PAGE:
Unopened prefilled syringes may also be stored at room temperature for up to 7 days, away from heat and light. Throw away any prefilled syringe not used within 7 days. Do not put it back in the refrigerator.

Each prefilled syringe is for one use only. Throw away after one use, even if there is still medicine left inside.

Use a needle and syringe only once and then place them in a puncture-proof "sharps" container. Follow state or local laws about how to dispose of this container. Keep it out of the reach of children and pets.

If you've ever had hepatitis B, using certolizumab can cause this virus to become active or get worse. You may need frequent liver function tests while using this medicine and for several months after you stop.

What happens if I miss a dose?

What happens if I miss a dose?

Call your doctor for instructions if you miss a dose of certolizumab.

What happens if I overdose?

What happens if I overdose?

Seek emergency medical attention or call the Poison Help line at 1-800-222-1222.

What should I avoid while receiving certolizumab?

What should I avoid while receiving certolizumab?

Avoid injecting certolizumab into scars or stretch marks, or into skin that is red, bruised, swollen, hard, or tender.

Ask your doctor before receiving any vaccine while you are being treated with certolizumab.

Avoid being near people who are sick or have infections. Avoid activities that may increase your risk of bleeding or injury.

What are the possible side effects of certolizumab?

What are the possible side effects of certolizumab?

Get emergency medical help if you have signs of an allergic reaction: hives; difficulty breathing; swelling of your face, lips, tongue, or throat.

Serious and sometimes fatal infections may occur during treatment with certolizumab. Tell your doctor if you have signs of infection, such as: fever, chills, cough, sweating, muscle pain, open sores or skin wounds, unusual tiredness, feeling short of breath, painful urination, diarrhea, or weight loss.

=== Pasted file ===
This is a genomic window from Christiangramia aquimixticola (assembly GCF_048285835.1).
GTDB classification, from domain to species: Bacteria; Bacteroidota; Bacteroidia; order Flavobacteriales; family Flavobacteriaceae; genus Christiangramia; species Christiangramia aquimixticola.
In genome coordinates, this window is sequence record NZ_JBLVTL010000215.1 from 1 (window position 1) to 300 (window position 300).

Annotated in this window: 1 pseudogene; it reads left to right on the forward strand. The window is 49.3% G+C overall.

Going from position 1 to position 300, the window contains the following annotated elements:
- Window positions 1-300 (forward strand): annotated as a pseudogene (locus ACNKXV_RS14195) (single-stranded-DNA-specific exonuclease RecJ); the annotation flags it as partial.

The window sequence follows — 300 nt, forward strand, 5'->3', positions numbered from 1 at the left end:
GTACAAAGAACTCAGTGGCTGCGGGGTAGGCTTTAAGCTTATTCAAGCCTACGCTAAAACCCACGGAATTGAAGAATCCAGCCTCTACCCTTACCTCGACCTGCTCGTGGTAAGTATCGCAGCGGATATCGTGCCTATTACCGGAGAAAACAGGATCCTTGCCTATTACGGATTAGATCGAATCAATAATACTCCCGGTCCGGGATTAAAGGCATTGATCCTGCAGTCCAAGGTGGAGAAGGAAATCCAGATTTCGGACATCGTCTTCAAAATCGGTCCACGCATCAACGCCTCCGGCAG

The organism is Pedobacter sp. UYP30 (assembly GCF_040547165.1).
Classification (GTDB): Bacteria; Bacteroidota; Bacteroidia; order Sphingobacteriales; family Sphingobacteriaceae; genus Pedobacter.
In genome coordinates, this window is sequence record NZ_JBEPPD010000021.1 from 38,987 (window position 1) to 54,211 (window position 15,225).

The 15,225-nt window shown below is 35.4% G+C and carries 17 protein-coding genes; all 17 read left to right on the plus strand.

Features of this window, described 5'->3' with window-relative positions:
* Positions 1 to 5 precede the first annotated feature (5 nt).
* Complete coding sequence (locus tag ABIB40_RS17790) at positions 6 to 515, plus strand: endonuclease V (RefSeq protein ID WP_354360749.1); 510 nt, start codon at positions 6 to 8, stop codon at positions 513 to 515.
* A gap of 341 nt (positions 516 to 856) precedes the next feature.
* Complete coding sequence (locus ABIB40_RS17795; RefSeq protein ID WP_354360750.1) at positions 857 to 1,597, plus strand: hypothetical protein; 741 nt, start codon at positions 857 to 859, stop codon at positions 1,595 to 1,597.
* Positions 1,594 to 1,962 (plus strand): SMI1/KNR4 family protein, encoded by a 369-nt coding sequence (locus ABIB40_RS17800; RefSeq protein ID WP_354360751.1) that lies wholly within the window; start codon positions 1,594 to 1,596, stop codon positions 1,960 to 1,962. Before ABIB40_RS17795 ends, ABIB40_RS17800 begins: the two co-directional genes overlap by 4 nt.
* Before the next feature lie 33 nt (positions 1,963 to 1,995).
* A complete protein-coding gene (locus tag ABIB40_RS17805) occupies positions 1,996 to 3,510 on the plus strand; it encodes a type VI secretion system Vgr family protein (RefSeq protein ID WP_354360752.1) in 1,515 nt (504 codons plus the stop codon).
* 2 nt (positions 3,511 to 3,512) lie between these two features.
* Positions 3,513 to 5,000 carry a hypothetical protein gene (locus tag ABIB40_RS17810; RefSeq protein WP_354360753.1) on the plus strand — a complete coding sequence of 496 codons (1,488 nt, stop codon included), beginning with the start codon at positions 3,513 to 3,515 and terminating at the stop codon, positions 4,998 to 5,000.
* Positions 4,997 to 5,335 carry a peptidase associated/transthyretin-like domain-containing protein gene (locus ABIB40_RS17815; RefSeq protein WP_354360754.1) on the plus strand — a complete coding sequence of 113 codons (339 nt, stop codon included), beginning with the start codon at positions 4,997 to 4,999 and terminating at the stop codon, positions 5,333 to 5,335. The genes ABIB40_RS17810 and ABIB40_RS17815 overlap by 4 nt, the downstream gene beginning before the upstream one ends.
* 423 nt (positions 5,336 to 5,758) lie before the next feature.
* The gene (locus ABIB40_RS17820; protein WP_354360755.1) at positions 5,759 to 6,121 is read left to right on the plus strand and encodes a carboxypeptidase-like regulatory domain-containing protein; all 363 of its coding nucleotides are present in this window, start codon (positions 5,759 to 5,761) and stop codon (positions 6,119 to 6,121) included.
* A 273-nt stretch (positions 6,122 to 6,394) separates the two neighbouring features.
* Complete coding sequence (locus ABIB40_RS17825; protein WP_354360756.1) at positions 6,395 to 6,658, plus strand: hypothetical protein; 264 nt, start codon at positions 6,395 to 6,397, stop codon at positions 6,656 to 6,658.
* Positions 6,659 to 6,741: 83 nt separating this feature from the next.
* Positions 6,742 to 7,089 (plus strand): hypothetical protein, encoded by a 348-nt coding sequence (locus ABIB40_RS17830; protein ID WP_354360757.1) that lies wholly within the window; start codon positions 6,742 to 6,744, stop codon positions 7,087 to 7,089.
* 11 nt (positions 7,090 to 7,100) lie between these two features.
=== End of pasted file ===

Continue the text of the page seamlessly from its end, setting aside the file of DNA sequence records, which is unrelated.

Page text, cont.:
Call your doctor right away if you have any of these symptoms of lymphoma:

  • chest pain, cough, feeling short of breath;
  • swelling in your neck, underarm, or groin (this swelling may come and go);
  • fever, night sweats, itching, weight loss, feeling tired;
  • feeling full after eating only a small amount; or
  • pain in your upper stomach that may spread to your back or shoulder.

Stop using certolizumab and call your doctor at once if you have:

  • shortness of breath (even with mild exertion), swelling, rapid weight gain;
  • pale skin, easy bruising or bleeding;
  • a new growth on your skin (may be red or purple), or any change in the size or color of a mole, freckle, or bump on your skin;
  • nerve problems --vision problems, dizziness, numbness or tingly feeling, muscle weakness in your arms or legs;
  • liver problems --loss of appetite, right-sided stomach pain, tiredness, jaundice (yellowing of the skin or eyes); or
  • new or worsening symptoms of lupus --joint pain, and a skin rash on your cheeks or arms that worsens in sunlight.

Common side effects may include:

  • pain or burning when you urinate;
  • rash; or
  • cold symptoms such as stuffy nose, sneezing, sore throat.

This is not a complete list of side effects and others may occur. Call your doctor for medical advice about side effects. You may report side effects to FDA at 1-800-FDA-1088.

What other drugs will affect certolizumab?

What other drugs will affect certolizumab?

Tell your doctor about all your other medicines, especially:

  • abatacept;
  • adalimumab;
  • anakinra;
  • etanercept;
  • golimumab;
  • infliximab;
  • natalizumab; or
  • rituximab.

This list is not complete. Other drugs may affect certolizumab, including prescription and over-the-counter medicines, vitamins, and herbal products. Not all possible drug interactions are listed here.

Where can I get more information?

Where can I get more information?

Your doctor or pharmacist can provide more information about certolizumab.

This information does not replace the advice of a doctor. Healthwise, Incorporated, disclaims any warranty or liability for your use of this information. Your use of this information means that you agree to the Terms of Use. Learn how we develop our content.

Healthwise, Healthwise for every health decision, and the Healthwise logo are trademarks of Healthwise, Incorporated.